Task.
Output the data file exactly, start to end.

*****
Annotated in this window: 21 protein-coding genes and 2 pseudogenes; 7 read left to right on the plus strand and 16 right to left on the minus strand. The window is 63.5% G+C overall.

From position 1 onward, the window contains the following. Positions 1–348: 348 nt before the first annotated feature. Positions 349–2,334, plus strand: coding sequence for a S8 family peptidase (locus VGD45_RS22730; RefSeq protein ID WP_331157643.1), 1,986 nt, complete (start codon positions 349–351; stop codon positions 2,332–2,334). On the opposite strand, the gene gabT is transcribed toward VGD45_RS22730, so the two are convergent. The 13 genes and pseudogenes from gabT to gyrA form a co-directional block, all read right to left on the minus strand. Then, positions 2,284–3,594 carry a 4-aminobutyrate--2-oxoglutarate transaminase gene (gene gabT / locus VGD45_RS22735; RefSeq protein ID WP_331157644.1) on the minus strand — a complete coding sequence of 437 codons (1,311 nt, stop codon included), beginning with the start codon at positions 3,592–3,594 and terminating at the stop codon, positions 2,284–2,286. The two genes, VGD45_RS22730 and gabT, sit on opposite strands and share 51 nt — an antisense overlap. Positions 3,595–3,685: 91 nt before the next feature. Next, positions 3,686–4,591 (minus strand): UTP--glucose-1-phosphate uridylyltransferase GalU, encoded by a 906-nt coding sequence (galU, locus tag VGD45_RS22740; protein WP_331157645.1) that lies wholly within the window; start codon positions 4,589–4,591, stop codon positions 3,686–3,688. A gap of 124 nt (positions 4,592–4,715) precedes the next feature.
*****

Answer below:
Annotated in this window: 21 protein-coding genes and 2 pseudogenes; 7 read left to right on the plus strand and 16 right to left on the minus strand. The window is 63.5% G+C overall.

From position 1 onward, the window contains the following. Positions 1–348: 348 nt before the first annotated feature. Positions 349–2,334, plus strand: coding sequence for a S8 family peptidase (locus VGD45_RS22730; RefSeq protein ID WP_331157643.1), 1,986 nt, complete (start codon positions 349–351; stop codon positions 2,332–2,334). On the opposite strand, the gene gabT is transcribed toward VGD45_RS22730, so the two are convergent. The 13 genes and pseudogenes from gabT to gyrA form a co-directional block, all read right to left on the minus strand. Then, positions 2,284–3,594 carry a 4-aminobutyrate--2-oxoglutarate transaminase gene (gene gabT / locus VGD45_RS22735; RefSeq protein ID WP_331157644.1) on the minus strand — a complete coding sequence of 437 codons (1,311 nt, stop codon included), beginning with the start codon at positions 3,592–3,594 and terminating at the stop codon, positions 2,284–2,286. The two genes, VGD45_RS22730 and gabT, sit on opposite strands and share 51 nt — an antisense overlap. Positions 3,595–3,685: 91 nt before the next feature. Next, positions 3,686–4,591 (minus strand): UTP--glucose-1-phosphate uridylyltransferase GalU, encoded by a 906-nt coding sequence (galU, locus tag VGD45_RS22740; protein WP_331157645.1) that lies wholly within the window; start codon positions 4,589–4,591, stop codon positions 3,686–3,688. A gap of 124 nt (positions 4,592–4,715) precedes the next feature.